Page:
My mouth is still hanging somewhat open at his audacity but as I told the mobster, “They’ll remember which one of us donated plasma twice a week for four months so they could have a great Christmas, and which one of us gave them $50.” I went to great lengths to make sure my kids got the things they wanted for Christmas. They know this. It’s not just the money but the sacrifice, the willingness to do whatever it takes to provide for them.

I will never forget the look on my son’s face when he walked downstairs and saw the computer he so badly coveted sitting there, instead of a few hundred dollars in his stocking knowing he was going to have to make up the difference.

I know how much Rock Star loves her stocking; she has said many times it’s her favorite part of Christmas. This year it was bangin’! She was thrilled with the cosmetics and skin care products she received, along with the gift certificate for a massage and her Air Pods.

Every hour I spent in that plasma center was worth it. Every stick was worth it. My kids are worth it. It’s sad he doesn’t realize that.

This is not my battle to fight. He is who is and his kids are going to have to accept that. I would say that he’s going to have to accept responsibility for the state of his relationship with them but I think we all know that’s not going to happen.

When Your Kids Take the Hit

It’s getting down to crunch time. I’ve got 3 blog entries in my draft section; I still need to work on one of those. Normally, I would have just replied but since, as I said, I’m down to crunch time and needing some material I’m going to write a blog post.

I wrote about Rock Star calling me, crying, worried about rent money and worried about school. Ainsobriety commented that she believed this conversation would have happened even if Jerry Lee and I were still together. I agreed at first but the longer I’ve thought about it the more I’ve come to the conclusion that no, we wouldn’t have. We wouldn’t have had that conversation at least.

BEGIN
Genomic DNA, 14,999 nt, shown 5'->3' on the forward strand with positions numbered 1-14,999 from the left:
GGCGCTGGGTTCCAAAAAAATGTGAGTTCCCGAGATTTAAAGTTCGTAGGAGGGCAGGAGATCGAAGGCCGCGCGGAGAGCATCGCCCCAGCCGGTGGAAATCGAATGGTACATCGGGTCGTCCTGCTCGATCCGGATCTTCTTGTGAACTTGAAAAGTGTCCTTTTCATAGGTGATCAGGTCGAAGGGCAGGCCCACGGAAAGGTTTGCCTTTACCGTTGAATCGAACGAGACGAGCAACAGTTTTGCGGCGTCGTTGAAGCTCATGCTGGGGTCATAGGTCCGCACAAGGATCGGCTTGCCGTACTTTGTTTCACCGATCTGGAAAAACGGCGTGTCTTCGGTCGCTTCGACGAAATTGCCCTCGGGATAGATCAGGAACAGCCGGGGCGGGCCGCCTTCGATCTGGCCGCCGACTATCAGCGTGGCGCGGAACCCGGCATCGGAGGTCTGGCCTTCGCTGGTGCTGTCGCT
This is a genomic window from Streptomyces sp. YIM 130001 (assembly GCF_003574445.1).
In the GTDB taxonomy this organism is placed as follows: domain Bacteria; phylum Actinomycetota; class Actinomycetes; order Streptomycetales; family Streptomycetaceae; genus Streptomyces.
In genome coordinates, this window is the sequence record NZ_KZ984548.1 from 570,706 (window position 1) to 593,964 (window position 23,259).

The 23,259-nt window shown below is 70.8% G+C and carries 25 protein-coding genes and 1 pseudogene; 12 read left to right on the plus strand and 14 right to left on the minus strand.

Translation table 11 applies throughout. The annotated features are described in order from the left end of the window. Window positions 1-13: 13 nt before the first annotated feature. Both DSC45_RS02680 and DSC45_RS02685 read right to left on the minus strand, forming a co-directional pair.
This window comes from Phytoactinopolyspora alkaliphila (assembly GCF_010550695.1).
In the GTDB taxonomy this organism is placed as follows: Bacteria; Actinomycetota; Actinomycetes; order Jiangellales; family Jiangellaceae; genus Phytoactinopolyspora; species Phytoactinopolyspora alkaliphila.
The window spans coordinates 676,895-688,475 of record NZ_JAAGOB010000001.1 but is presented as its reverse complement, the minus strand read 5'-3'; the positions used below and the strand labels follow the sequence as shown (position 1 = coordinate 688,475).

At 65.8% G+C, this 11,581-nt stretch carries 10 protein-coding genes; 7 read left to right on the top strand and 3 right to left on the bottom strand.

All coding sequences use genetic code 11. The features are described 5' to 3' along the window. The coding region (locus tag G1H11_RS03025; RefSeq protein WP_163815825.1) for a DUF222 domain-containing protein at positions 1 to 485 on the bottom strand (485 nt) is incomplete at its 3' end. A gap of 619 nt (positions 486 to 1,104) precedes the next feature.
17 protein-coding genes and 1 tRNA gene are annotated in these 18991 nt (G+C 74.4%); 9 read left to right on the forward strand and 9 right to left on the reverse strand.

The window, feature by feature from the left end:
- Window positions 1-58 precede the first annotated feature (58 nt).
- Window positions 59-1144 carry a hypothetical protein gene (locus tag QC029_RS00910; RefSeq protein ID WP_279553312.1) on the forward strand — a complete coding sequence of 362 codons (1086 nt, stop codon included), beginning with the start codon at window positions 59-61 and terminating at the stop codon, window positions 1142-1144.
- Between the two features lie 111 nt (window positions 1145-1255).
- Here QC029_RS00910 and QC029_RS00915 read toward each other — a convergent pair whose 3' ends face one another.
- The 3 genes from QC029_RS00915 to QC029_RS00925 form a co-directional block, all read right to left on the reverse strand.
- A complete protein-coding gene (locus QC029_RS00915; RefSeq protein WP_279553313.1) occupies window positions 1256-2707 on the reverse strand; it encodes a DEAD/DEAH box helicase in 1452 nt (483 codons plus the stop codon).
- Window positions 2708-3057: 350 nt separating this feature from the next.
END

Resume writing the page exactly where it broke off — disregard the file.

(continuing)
Yes, I am her sounding board. I always have been, even when her dad and I were together. I was the one that drove them to practice and attended almost every single game, competition, recital, and program. I was the one who took them to school, stayed home with them when they were sick, took them to visit family, and planned fun outings all summer long. I was the one who cooked for them, cleaned for them, washed their clothes for them.

When Picasso was in second or third grade he had to write a letter saying what he was thankful for for Thanksgiving. He said he was thankful I cooked for him because otherwise he would starve. The thought that his father might actually take care of him in my absence didn’t even occur to him.

When Rock Star was three I had Jerry Lee pick her up from preschool one day because I was tied up at the doctor’s office with a baby Picasso. She asked where I was/why he was picking her up, and after explaining that I was at the doctor’s with Picasso she replied, “Wow- I’ve never stayed at home by myself.” She was three! He quickly assured her that she wasn’t staying home by herself that day either. But how sad is it that even at that young age she couldn’t fathom her dad staying at home with her?